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Optimization of Hybrid Power Plants: When Is A Detailed Electrolyzer Model Necessary?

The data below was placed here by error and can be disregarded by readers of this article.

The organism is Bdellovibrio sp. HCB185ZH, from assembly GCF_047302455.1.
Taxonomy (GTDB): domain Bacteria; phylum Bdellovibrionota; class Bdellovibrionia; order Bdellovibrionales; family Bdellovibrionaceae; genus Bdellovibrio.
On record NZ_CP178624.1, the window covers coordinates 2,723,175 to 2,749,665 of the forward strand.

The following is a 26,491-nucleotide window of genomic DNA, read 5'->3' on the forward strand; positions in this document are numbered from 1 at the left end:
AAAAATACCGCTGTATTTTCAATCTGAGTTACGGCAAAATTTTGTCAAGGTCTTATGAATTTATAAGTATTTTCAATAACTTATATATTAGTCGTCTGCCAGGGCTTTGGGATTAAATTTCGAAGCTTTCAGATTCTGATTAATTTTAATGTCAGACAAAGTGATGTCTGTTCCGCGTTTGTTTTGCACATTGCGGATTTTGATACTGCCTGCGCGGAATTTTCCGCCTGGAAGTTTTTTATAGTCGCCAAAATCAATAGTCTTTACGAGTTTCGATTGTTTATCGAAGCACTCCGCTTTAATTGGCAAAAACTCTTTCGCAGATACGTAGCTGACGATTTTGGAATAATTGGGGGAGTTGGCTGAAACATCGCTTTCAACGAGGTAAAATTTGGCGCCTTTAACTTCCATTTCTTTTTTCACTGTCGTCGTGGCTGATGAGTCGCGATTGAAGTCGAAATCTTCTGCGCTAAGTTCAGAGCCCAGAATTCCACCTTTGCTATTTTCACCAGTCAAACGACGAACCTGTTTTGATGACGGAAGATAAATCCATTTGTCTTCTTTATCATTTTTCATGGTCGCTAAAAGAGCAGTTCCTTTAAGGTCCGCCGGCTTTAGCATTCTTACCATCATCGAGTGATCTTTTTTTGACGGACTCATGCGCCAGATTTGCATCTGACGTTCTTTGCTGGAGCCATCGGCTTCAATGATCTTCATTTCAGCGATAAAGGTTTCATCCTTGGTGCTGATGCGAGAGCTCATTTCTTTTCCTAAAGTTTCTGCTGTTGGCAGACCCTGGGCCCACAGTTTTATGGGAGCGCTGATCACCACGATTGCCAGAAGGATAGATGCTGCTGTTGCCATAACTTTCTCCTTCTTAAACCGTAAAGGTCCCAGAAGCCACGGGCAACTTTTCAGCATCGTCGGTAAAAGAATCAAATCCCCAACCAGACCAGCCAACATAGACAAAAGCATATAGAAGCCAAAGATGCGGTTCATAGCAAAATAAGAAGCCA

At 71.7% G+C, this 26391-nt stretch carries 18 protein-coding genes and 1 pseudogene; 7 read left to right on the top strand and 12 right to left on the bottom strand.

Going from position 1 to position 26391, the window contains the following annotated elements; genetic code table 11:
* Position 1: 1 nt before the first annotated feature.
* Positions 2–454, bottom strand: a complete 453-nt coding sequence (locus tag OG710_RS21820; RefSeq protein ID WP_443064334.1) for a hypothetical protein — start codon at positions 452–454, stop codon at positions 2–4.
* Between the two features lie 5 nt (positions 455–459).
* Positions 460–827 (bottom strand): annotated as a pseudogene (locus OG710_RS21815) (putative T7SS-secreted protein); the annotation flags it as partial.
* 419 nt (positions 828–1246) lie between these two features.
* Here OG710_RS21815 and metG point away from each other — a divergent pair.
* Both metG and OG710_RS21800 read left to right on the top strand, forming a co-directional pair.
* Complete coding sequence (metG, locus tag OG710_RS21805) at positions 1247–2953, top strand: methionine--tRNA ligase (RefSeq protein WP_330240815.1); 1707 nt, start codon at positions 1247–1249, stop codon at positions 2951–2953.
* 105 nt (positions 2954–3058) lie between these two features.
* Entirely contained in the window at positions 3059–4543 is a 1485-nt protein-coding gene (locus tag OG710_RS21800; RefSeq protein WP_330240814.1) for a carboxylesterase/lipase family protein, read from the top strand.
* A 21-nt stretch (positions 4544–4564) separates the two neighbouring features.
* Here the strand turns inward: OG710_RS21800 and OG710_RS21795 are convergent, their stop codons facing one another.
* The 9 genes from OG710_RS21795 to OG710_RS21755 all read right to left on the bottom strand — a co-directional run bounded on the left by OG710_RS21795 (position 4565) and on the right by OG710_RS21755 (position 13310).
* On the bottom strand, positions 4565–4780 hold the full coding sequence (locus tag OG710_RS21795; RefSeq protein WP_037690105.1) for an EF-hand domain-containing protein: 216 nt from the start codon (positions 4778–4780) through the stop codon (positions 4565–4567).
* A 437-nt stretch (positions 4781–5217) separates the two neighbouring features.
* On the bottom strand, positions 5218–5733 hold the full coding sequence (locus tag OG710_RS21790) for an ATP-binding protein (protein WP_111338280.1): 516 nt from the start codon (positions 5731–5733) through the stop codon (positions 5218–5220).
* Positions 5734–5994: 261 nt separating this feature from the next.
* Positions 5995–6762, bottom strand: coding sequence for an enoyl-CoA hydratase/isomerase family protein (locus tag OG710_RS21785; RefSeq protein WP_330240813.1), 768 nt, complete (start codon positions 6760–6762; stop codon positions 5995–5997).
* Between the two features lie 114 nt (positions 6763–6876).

Hybrid power plants comprising renewable power sources and electrolyzers are envisioned to play a key role in accelerating the transition towards decarbonization. It is common in the current literature to use simplified operational models for electrolyzers. It is still an open question whether this is a good practice, and if not, when a more detailed operational model is necessary. This paper answers it by assessing the impact of adding different levels of electrolyzer details, i.e., physics and operational constraints, to the optimal dispatch problem of a hybrid power plant in the day-ahead time stage. Our focus lies on the number of operating states (on, off, standby) as well as the number of linearization segments used for approximating the non-linear hydrogen production curve. For that, we develop several mixed-integer linear models, each representing a different level of operational details. We conduct a thorough comparative ex-post performance analysis under different price conditions, wind farm capacities, and minimum hydrogen demand requirements, and discuss under which operational circumstances a detailed model is necessary. In particular, we provide a case under which a simplified model, compared to a detailed one, results in a decrease in profit of 1.8% and hydrogen production of 13.5% over a year. The key lesson learned is that a detailed model potentially earns a higher profit in circumstances under which the electrolyzer operates with partial loading. This could be the case for a certain range of electricity and hydrogen prices, or limited wind power availability. The detailed model also provides a better estimation of true hydrogen production, facilitating the logistics required.